Operation Market-Garden, along with Normandy and the Battle of the Bulge, occupies a unique place when people think of the European theater of operations in World War II. The Operation took place in September 1944 and was a highly ambitious effort using three divisions of airborne troops in connection with armored columns in an attempt to speed the conclusion of the war. The seminal work on this campaign, Cornelius Ryan’s “A Bridge Too Far” and the subsequent film focused on the tragically heroic experiences of the British 1st Airborne and immortalized them forever in that account. In his latest work, “A Magnificent Disaster: The Failure of Market Garden, the Arnhem Operation September 1944” published by Casemate Publishing, author David Bennett seeks to build on Ryan’s work and expand the focus to the operation as a whole and all the units involved.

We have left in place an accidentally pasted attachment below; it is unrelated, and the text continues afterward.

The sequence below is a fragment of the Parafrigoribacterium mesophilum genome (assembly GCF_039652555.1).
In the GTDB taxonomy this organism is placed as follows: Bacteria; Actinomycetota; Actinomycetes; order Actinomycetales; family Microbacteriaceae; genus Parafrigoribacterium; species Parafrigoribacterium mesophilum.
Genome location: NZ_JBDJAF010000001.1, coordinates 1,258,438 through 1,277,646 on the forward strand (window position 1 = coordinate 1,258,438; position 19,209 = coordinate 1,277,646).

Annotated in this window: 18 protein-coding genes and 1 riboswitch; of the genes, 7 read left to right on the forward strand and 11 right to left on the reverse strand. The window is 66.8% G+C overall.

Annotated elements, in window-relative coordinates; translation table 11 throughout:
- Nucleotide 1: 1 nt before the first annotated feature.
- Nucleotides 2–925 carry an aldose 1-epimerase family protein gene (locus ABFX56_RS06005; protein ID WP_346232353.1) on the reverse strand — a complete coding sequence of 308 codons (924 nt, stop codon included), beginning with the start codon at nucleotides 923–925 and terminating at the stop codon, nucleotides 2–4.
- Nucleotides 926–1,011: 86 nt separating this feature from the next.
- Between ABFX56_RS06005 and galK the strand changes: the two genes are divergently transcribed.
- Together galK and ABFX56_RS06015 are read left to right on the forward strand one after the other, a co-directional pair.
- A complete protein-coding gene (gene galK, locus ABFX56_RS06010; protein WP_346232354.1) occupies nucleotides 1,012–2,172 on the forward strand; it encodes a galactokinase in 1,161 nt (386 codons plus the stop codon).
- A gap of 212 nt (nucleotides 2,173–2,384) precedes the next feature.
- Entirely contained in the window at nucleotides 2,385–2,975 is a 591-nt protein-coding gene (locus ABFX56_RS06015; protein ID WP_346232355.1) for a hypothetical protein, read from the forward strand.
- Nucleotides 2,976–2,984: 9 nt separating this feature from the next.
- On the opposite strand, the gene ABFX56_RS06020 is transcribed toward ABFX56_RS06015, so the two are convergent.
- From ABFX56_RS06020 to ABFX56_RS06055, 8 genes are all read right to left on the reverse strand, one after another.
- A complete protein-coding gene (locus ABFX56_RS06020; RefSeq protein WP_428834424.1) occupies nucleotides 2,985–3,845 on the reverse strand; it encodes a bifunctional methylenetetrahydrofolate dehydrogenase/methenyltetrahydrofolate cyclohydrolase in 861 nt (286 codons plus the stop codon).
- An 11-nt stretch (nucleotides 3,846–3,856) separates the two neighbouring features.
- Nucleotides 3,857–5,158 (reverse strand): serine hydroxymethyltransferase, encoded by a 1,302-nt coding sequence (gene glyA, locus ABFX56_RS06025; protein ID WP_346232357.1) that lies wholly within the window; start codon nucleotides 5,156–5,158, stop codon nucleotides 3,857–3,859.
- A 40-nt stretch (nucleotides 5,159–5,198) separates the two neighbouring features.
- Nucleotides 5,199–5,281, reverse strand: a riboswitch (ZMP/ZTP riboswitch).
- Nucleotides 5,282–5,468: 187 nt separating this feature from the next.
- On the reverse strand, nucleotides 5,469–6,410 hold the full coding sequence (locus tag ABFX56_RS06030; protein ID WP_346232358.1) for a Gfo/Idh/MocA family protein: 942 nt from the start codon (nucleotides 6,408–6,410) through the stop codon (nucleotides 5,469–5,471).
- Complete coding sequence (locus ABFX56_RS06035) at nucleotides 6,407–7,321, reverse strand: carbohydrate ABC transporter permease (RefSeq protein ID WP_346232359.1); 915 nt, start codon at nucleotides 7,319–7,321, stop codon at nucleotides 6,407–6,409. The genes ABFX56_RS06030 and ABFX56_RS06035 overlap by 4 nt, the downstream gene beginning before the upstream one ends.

Published in hardcover, “A Magnificent Disaster” consists of 286 pages and measures 6 x 9 inches including 16 pages of black and white photos in the middle of the volume. As a historical work, it seeks to expand the narrative scope beyond Ryan's focus to include the events leading up to the Operation being launched and the tactics and strategy employed in the Operation itself. It also aims to detail the efforts of the US 101st and 82nd Airborne and British 1st Airborne as well as the British Second Army XXX, VIII, and XII Corps. The book is organized into 14 chapters across 202 pages with an additional 45 pages devoted to the Epilogue and various Appendices. 24 pages involve the Notes on the Text and Bibliography with the final 14 pages devoted to the Index.